6. Tribal Council

Tribal Council is held every couple of days and is a ceremony dedicated to casting a contestant off the show. The ceremony is usually held at the end of an episode and for viewers watching at home, they only last a few minutes, but in reality, these meetings take about 45 to 90 minutes. Of course, each one varies depending on the situation, but for the most part are a lot longer than what viewers see in the final edited footage.

5. Survivors Are Provided a Wardrobe for the Show

Cast members are allowed to bring their own clothes to film for the show, but there are regulations on what is allowed and producers will ultimately decide what is worn when they arrive on location. Cast members must wear camera friendly colors and certain forms of clothing are not allowed like shirts and caps with logos. The producers will meticulously select their wardrobe so people on the same team are wearing similar colors and ensure no one is smuggling things into camp. When it comes to challenge days, contestants will often be told what to wear because each person has a stand-in or body double that will be used later to gather additional footage. Not only do they select what clothes they can and can’t wear, but producers have also been known to dress a contestant to illustrate a particular ‘role’ and have even brought people their bathing suits or asked them to wear something they might not typically wear. For example, Survivor winner John Cochran had never worn sweater vests before the show, but producers told him to wear them because it added to his “character” which was supposed to be smart and nerdy.

Source: CBS

Source: CBS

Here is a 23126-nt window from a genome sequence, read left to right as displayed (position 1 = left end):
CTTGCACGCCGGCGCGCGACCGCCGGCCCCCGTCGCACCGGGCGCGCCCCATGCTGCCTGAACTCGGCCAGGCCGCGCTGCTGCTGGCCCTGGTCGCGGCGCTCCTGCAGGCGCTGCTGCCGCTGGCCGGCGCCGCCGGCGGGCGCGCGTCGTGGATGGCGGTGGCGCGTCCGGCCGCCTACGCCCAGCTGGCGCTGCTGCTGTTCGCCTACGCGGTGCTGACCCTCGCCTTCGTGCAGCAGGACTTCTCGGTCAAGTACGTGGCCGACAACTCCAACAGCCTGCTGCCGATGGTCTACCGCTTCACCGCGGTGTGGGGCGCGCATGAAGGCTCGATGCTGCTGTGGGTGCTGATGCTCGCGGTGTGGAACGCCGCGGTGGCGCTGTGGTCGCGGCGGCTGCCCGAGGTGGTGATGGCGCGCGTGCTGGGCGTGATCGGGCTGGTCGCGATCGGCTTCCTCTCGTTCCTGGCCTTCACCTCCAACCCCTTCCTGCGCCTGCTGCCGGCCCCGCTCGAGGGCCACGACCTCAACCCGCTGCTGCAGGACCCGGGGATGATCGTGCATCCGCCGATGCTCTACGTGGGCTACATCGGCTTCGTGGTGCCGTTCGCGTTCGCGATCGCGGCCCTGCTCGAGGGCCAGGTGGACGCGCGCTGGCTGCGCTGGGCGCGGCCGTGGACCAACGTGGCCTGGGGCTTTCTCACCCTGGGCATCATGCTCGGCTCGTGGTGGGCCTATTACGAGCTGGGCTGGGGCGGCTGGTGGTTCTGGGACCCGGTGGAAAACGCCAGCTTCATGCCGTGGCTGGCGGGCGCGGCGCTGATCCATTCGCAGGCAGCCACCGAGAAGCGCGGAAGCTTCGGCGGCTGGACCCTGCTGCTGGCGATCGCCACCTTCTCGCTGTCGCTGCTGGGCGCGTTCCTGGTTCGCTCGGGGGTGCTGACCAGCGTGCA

4. Recruited Cast Members

The reason the producers of Survivor recruit people for the show is because when applications come in from the general public, they hardly ever get anything of substance. Lynne Spillman is in charge of casting for Survivor and The Amazing Race, and in many interviews over the past few years, he’s been candid about the process, stating these shows receive tens of thousands of applications with only a handful that work. As a result, the show will recruit its own cast members and often times these candidates are models or actors (but not always), and even though they’ve been recruited for the show, they are still forced to go through a rigorous casting process. Every person on Survivor Fiji was recruited except for one. In addition to making the process of finding contestants for the show easier, it also allows the producers and directors to cast people who are of certain stereotypes. Producers want people who are loud mouths, egotistical, smart or a “dumb blonde” type because such diverse personalities working together will make better television. Yau-Man Chan was recruited to bring more ethnicity to the show. In an interview with Chan, he said he was approached by scouts for the show who were seeking more diverse cast members.

3. When Survivors Get Voted Off